For a while there, Internet and World Wide Web showed great promise. They whispered sweet nothings in our ears, promising to be voice of marginalized, new democracy, great equalizer.
But it wasnt to be, for Internet has a new master. No, its not Google. No, its not Microsoft. And no, its not even good ole Uncle Sam. Theyre just caretakers. The Internets new master is bigger than theyll ever be, and far, far older.
The Internets new master is same master who holds leash of all traditional commercial media.
The Internets new master is money and power. Not capacity to earn money or capacity to increase power (although those are certainly nice fringe-benefits). No, Internets new master is moneyed, powerful collective. Those who simultaneously mould and reflect mainstream opinion, values, and behavior.
I suppose we should have foreseen it, given Internets military birthplace. But then, we were young and optimistic, and boy did we want to believe!
A little melodramatic? Perhaps. But fairly accurate nonetheless. Let me explain...
The early promise of equity
The Internet started out as a network of computers set up for military purposes. To cut a long story short, World Wide Web started out simply because it could; Internet was there to host it, and technology was there to deliver it. Both were heralded as new face of democracy at long last, voiceless had a voice.
Of course, even in those heady days, we all recognized some fundamental practical and technological limitations which really threw a spanner in works for New World Orderless theory. To begin with, great majority of worlds population didnt even have access to a computer, much less own one with Internet access. In fact, that was still case even after new master took reins (and probably still is).
But we had faith in Internets potential. I even wrote a paper in mid 90s discussing Internets promise for empowerment, and I quote:
Being such a decentralized, anonymous form of communication, Internet offers great opportunities to worlds oppressed improved (anonymous if desired) communications capabilities, and better access to more sources of local and international news, to name just a couple. At same time, Internet poses great threats to worlds existing media and political powers, not only because of re-distribution of information (and, therefore, power) to populace, but also because of apparent impracticality (impossibility?) of regulating information flowing in and out of any country.
Alas, I did not see Internets true potential for censorship and control... Content.
He who wields content is king
We often hear that content is king. The logic of argument is as follows. For some time now, lions share (some 80%) of Internet traffic to average website has been coming from major search engines. Whats more, when people use search engines, they rarely look past second page of search results. Additionally, research suggests that being number 1 in Google equates to twice as much traffic as being number 2. This means you need to rank in first two pages of major search engines ideally at number 1 before your voice begins to be heard. The only way to reach top of search engines is to have thousands of links back to your website from other websites. There are two reliable ways of achieving this goal:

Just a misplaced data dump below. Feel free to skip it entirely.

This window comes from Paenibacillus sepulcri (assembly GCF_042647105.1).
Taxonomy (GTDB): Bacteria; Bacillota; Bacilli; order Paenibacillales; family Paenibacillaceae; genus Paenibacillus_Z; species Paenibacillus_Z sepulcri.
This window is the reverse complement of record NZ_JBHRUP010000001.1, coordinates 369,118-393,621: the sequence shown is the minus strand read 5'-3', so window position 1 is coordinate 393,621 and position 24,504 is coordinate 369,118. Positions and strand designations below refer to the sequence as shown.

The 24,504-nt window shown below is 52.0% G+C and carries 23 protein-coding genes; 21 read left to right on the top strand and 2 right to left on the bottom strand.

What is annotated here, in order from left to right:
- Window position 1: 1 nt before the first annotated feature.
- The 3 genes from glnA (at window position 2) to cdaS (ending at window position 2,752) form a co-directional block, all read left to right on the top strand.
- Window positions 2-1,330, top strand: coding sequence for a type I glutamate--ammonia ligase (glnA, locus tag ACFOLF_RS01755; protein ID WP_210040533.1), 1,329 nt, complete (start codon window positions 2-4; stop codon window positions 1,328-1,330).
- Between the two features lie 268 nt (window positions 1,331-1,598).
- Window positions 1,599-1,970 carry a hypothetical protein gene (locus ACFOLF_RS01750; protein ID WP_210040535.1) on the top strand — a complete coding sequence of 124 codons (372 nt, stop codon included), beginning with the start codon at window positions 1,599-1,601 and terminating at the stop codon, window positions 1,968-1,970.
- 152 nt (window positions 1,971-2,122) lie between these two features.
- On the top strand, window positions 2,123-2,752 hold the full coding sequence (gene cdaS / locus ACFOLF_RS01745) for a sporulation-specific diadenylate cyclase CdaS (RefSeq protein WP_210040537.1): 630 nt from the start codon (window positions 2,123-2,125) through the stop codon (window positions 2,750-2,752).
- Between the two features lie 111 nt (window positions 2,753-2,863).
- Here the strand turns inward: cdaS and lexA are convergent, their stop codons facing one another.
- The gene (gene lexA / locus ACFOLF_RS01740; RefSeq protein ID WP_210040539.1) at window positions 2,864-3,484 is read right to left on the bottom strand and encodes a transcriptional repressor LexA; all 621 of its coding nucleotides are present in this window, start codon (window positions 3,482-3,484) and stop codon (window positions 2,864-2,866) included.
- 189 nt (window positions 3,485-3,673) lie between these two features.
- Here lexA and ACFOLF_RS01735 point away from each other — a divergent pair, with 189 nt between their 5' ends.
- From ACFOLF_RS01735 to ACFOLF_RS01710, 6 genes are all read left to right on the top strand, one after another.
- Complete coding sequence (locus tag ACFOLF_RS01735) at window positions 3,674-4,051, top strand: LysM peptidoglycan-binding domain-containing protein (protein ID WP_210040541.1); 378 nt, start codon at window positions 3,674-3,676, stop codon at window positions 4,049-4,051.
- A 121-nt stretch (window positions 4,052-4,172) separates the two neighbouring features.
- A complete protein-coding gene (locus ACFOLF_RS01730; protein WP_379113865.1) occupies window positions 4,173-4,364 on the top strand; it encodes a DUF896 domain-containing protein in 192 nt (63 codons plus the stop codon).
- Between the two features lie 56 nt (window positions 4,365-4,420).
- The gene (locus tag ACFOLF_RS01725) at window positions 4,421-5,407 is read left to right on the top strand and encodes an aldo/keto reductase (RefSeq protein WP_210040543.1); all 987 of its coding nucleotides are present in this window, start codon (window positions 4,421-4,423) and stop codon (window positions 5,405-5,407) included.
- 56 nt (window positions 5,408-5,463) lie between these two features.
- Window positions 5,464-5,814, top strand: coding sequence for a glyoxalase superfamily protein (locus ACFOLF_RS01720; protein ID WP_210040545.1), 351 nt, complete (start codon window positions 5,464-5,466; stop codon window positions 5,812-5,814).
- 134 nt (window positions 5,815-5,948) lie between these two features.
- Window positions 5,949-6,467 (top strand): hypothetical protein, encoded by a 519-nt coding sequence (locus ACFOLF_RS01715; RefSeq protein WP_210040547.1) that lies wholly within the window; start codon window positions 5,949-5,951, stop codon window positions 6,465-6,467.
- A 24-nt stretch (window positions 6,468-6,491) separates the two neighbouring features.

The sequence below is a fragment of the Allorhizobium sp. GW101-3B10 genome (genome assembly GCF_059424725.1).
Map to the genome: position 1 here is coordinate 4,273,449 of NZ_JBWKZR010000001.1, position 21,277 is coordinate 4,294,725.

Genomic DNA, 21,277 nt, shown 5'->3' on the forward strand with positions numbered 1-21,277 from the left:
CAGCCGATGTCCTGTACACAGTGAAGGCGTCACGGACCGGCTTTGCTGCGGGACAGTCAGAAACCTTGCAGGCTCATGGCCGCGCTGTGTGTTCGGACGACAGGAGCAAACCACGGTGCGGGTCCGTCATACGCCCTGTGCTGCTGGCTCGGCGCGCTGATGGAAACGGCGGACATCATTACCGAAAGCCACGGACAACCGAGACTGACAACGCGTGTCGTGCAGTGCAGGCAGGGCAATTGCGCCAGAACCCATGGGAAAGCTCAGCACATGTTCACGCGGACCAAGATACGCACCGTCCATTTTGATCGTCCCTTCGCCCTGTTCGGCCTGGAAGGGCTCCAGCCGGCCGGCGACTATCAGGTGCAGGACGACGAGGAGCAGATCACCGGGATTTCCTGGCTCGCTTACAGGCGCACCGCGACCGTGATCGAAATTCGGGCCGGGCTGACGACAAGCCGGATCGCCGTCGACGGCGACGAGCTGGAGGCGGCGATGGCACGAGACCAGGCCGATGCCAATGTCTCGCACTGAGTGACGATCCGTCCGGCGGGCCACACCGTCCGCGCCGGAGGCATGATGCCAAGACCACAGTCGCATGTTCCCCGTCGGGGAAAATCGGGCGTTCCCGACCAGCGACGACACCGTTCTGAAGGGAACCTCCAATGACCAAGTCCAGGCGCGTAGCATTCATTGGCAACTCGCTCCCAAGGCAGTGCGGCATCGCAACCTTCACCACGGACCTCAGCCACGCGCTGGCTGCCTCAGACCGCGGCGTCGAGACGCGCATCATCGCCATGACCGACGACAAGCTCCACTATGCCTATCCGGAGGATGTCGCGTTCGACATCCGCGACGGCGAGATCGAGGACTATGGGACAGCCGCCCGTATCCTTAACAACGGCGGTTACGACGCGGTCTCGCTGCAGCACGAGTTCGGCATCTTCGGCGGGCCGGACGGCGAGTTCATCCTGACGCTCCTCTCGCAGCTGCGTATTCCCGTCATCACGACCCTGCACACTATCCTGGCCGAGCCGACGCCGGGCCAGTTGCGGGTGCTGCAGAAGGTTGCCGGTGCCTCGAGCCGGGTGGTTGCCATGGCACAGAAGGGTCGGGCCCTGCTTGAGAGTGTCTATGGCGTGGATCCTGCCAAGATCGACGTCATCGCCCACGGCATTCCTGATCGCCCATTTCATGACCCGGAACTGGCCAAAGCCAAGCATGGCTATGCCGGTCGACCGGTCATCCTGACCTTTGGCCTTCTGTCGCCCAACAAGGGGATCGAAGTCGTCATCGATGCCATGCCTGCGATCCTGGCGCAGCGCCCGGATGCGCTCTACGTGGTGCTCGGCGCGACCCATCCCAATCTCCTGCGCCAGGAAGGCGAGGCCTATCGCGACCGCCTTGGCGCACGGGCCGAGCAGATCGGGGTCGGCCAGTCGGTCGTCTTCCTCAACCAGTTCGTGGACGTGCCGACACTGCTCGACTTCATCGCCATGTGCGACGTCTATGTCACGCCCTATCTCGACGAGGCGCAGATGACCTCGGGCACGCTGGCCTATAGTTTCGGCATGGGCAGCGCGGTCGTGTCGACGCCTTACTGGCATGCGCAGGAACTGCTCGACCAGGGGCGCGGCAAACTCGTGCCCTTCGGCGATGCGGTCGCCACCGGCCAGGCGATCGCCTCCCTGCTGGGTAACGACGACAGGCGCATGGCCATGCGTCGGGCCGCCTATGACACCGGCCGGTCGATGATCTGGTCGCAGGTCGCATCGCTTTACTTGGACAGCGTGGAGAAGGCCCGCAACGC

- Publish helpful information on your website and constantly update it so that others link to your site because its so great keep eyes on paper. Some popular methods include news sites, BLOGS, folksonomies, journals, e-newsletters, and customizable web portals like Google Personalized, which allows visitors to choose (from a pre-determined selection) what they see, e.g. news, email, weather, stocks, etc.
- Write helpful articles and let publishers of newsletters and ezines use them for free on proviso that they link back to your site. (These articles are quite often written by SEO copywriters, and they need to be submitted to established article banks, from which they are gathered by online publishers for free.)
In other words, to reach top of search engines, you need to publish virtual reams and reams of high quality, informed content (i.e. copy). And you need to keep doing it indefinitely.
On basis of this evidence, saying that content is king has become somewhat of a truism. But when we look closely, saying is inaccurate. Theres nothing wrong with logic; its conclusion thats problem. In reality, content is no more king than was sword. In reality, he who wields content is king (and I say he with intent, as wielder is generally male or some patriarchal organization).
And who wields content? Only those with social power to command an education and money to indulge in time-consuming task of researching, writing, and publishing said content (or those who have budget and foresight to engage an SEO copywriter).
Wielding content is getting harder